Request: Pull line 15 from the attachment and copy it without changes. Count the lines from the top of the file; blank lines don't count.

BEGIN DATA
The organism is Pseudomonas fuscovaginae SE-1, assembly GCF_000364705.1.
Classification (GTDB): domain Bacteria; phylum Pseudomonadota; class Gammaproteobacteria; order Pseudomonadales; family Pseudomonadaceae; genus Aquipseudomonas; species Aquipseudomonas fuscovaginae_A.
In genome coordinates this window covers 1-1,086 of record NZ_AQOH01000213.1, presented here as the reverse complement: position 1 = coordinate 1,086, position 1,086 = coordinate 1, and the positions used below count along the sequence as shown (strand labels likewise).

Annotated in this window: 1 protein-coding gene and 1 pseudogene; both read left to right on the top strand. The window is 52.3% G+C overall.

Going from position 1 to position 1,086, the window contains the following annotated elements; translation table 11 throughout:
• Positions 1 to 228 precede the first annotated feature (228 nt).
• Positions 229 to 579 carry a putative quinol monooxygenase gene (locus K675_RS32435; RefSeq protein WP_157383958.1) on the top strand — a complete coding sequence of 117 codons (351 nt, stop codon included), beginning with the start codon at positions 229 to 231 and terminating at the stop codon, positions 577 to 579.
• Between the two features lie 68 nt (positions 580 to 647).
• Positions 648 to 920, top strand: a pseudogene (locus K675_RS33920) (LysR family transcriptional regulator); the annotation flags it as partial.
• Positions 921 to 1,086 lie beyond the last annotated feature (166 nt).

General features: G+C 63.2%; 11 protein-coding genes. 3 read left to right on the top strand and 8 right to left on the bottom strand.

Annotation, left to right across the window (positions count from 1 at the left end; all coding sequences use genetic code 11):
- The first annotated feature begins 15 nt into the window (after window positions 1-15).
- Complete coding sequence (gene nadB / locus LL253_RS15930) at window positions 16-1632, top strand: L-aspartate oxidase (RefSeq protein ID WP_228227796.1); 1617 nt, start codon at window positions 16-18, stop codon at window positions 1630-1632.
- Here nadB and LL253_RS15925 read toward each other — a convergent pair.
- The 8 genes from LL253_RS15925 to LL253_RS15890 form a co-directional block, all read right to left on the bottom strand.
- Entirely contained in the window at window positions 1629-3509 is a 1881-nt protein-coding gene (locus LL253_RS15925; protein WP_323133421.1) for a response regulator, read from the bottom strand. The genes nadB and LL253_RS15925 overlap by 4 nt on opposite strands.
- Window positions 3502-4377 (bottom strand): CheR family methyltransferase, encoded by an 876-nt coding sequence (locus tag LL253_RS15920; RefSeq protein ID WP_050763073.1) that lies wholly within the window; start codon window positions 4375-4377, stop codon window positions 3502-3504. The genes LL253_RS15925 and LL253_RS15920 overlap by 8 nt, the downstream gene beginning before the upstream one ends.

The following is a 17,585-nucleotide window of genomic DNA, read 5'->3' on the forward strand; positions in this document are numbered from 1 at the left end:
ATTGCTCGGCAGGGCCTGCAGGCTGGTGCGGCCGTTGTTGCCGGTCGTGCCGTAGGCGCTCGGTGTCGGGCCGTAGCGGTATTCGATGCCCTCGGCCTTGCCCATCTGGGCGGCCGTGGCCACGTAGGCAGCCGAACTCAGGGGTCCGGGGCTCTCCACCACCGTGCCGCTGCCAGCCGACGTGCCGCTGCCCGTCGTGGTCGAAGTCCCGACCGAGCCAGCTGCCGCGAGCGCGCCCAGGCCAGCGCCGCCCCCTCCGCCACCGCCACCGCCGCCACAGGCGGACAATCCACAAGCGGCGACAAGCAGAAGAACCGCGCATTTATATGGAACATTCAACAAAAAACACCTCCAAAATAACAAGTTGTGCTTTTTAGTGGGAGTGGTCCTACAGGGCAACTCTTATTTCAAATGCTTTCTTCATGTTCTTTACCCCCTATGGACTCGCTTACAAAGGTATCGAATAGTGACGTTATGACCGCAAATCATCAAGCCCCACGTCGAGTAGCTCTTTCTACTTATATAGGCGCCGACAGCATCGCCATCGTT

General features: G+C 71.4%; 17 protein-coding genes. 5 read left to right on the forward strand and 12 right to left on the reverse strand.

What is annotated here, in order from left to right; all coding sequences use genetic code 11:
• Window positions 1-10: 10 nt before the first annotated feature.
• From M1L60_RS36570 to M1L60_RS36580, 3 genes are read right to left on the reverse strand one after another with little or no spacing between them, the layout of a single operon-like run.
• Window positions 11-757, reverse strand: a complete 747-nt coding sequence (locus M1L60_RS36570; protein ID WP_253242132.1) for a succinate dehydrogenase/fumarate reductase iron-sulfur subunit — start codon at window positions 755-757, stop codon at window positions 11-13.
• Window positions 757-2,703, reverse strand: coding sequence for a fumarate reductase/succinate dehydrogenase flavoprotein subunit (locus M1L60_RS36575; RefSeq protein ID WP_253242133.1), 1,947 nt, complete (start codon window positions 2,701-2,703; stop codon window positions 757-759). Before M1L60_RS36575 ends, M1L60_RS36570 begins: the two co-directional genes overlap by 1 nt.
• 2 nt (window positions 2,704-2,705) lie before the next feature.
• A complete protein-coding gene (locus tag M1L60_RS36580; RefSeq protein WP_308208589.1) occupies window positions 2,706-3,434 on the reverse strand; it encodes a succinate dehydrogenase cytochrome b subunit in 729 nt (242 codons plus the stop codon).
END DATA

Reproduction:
- Here nadB and LL253_RS15925 read toward each other — a convergent pair.